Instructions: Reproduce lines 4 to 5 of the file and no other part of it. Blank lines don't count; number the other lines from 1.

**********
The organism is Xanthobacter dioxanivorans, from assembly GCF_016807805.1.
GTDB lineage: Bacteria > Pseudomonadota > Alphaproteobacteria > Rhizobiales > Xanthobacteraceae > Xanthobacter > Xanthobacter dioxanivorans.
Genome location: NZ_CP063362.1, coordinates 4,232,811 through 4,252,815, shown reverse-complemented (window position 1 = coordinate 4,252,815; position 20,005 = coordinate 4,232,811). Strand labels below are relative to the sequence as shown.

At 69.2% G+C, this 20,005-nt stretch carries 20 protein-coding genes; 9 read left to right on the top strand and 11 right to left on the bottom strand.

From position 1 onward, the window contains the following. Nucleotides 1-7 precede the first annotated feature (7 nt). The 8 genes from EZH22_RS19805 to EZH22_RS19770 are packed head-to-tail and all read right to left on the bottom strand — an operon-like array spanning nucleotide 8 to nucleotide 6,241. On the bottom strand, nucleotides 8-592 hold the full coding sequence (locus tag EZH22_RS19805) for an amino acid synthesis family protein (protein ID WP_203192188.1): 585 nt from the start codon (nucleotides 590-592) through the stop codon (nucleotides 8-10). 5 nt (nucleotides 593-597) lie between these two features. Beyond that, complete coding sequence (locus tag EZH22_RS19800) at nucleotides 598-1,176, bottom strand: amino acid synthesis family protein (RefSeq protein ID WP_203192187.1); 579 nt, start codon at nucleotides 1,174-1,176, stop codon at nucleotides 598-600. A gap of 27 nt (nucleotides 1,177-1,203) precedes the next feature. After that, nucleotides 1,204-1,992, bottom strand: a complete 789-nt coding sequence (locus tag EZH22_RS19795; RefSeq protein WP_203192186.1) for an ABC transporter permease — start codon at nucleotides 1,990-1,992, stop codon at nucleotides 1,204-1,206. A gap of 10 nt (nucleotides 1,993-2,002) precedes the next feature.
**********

At 69.2% G+C, this 20,005-nt stretch carries 20 protein-coding genes; 9 read left to right on the top strand and 11 right to left on the bottom strand.

From position 1 onward, the window contains the following. Nucleotides 1-7 precede the first annotated feature (7 nt). The 8 genes from EZH22_RS19805 to EZH22_RS19770 are packed head-to-tail and all read right to left on the bottom strand — an operon-like array spanning nucleotide 8 to nucleotide 6,241. On the bottom strand, nucleotides 8-592 hold the full coding sequence (locus tag EZH22_RS19805) for an amino acid synthesis family protein (protein ID WP_203192188.1): 585 nt from the start codon (nucleotides 590-592) through the stop codon (nucleotides 8-10). 5 nt (nucleotides 593-597) lie between these two features. Beyond that, complete coding sequence (locus tag EZH22_RS19800) at nucleotides 598-1,176, bottom strand: amino acid synthesis family protein (RefSeq protein ID WP_203192187.1); 579 nt, start codon at nucleotides 1,174-1,176, stop codon at nucleotides 598-600. A gap of 27 nt (nucleotides 1,177-1,203) precedes the next feature. After that, nucleotides 1,204-1,992, bottom strand: a complete 789-nt coding sequence (locus tag EZH22_RS19795; RefSeq protein WP_203192186.1) for an ABC transporter permease — start codon at nucleotides 1,990-1,992, stop codon at nucleotides 1,204-1,206. A gap of 10 nt (nucleotides 1,993-2,002) precedes the next feature.